Radiation can cause small cracks (fractures) in the bones that are in the treatment field. Try to avoid trauma including falls or accidents. If you do get hurt, ask your provider if you need any imaging tests to check for bone damage.

Spinal Cord Damage

The spinal cord can be in the field of radiation treatment for “mantle field” therapy. This can cause damage to the nerves in the spine.

  • Symptoms can include loss of strength, feeling, or coordination of the arms or legs, paralysis, or problems with bowel or bladder control. Sometimes nerve damage can cause a feeling of electric shock spreading down the arms or legs.
  • If you develop these symptoms, you may need imaging tests or to be seen by a neurologist for further workup.

Radiation can also cause damage to the bones of the spine. This can result in a reduction in height or change in the curvature of the spine. Radiation to these bones can also put them at risk for fracture. If you have any new back pain you should call your provider right away. You may need x-rays or other imaging tests.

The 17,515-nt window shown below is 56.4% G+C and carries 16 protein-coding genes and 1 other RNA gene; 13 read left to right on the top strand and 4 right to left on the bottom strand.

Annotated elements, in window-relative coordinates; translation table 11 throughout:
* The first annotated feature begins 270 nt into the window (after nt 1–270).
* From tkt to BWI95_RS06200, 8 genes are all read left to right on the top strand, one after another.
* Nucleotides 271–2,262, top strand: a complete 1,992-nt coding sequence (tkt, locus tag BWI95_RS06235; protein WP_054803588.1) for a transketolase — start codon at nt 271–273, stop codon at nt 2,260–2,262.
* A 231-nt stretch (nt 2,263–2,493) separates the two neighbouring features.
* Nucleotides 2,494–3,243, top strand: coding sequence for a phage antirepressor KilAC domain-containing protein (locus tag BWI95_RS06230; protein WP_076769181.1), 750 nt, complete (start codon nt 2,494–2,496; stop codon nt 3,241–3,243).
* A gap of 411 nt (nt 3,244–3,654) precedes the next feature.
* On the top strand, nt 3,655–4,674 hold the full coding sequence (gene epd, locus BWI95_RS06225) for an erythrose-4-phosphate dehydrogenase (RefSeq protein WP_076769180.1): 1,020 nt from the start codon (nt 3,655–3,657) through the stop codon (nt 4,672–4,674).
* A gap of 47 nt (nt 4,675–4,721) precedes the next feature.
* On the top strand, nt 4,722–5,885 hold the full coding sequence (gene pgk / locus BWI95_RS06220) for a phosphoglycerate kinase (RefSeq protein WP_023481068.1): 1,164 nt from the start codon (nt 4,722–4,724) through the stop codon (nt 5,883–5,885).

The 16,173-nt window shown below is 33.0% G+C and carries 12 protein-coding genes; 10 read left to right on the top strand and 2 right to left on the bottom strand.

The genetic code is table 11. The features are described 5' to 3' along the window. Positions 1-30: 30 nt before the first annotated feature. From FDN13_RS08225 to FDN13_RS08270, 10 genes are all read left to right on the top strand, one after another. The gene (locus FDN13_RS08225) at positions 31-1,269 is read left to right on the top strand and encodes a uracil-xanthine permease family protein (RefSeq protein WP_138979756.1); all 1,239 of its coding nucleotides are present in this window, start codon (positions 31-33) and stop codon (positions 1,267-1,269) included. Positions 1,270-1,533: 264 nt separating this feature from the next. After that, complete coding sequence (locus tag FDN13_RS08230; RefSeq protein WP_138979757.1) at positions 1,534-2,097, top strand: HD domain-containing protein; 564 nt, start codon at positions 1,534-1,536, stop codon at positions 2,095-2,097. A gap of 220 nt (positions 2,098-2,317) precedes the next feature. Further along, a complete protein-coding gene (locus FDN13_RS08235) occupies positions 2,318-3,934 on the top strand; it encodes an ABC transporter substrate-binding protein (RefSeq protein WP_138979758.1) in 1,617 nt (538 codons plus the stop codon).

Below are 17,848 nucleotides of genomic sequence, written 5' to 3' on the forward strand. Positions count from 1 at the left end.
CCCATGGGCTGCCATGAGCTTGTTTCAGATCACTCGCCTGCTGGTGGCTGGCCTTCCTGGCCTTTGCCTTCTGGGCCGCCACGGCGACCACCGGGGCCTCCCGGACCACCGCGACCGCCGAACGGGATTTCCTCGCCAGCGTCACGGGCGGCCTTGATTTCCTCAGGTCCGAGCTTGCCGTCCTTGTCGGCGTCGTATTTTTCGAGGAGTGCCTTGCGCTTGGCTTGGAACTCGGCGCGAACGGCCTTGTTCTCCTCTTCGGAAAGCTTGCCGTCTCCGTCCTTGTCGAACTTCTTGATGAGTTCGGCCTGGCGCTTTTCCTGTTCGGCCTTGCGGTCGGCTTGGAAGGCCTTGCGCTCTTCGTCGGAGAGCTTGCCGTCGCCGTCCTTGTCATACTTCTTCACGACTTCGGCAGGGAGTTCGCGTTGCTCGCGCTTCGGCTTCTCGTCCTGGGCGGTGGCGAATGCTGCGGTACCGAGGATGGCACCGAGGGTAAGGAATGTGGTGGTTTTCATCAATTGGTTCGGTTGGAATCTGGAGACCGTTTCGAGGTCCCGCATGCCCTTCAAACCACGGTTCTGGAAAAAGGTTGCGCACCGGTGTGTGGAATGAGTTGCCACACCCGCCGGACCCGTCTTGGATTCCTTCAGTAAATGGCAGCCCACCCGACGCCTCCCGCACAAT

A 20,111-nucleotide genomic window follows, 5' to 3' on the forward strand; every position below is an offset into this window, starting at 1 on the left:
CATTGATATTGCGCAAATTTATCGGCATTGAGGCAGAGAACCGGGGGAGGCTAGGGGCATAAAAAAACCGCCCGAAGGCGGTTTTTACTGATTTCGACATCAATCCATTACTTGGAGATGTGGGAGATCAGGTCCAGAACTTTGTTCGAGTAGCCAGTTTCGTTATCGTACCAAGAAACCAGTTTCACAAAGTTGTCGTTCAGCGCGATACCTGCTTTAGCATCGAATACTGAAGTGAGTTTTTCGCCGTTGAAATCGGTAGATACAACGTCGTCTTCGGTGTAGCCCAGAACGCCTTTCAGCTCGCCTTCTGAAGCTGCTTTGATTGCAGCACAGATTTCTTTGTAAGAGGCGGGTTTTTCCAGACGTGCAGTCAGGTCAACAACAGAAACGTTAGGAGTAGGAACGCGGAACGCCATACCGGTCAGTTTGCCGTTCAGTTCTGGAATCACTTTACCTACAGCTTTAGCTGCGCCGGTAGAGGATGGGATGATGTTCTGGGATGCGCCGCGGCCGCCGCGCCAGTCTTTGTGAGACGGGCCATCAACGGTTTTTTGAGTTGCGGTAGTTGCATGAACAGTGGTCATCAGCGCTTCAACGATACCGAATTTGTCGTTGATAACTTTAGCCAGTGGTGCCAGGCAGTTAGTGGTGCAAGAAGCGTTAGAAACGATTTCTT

Thyroid problems

The thyroid gland is located in the neck, just below the larynx (voice box). Radiation fields that include the thyroid gland can lead to thyroid problems, including hypothyroidism, hyperthyroidism, and thyroid nodules/tumors. Most often, thyroid issues caused by radiation develop 2-5 years after treatment, while thyroid nodules are more often seen 10 years or more after treatment. The risk increases with the amount of radiation received to the area.

  • Survivors should have a thyroid exam and a physical performed each year by their provider to check for thyroid issues.
  •  If the thyroid was directly in the radiation field, TSH (thyroid-stimulating hormone) levels should be checked every 6-12 months. This is done using a blood test.
  • If you develop thyroid problems, you should be seen by an endocrinologist.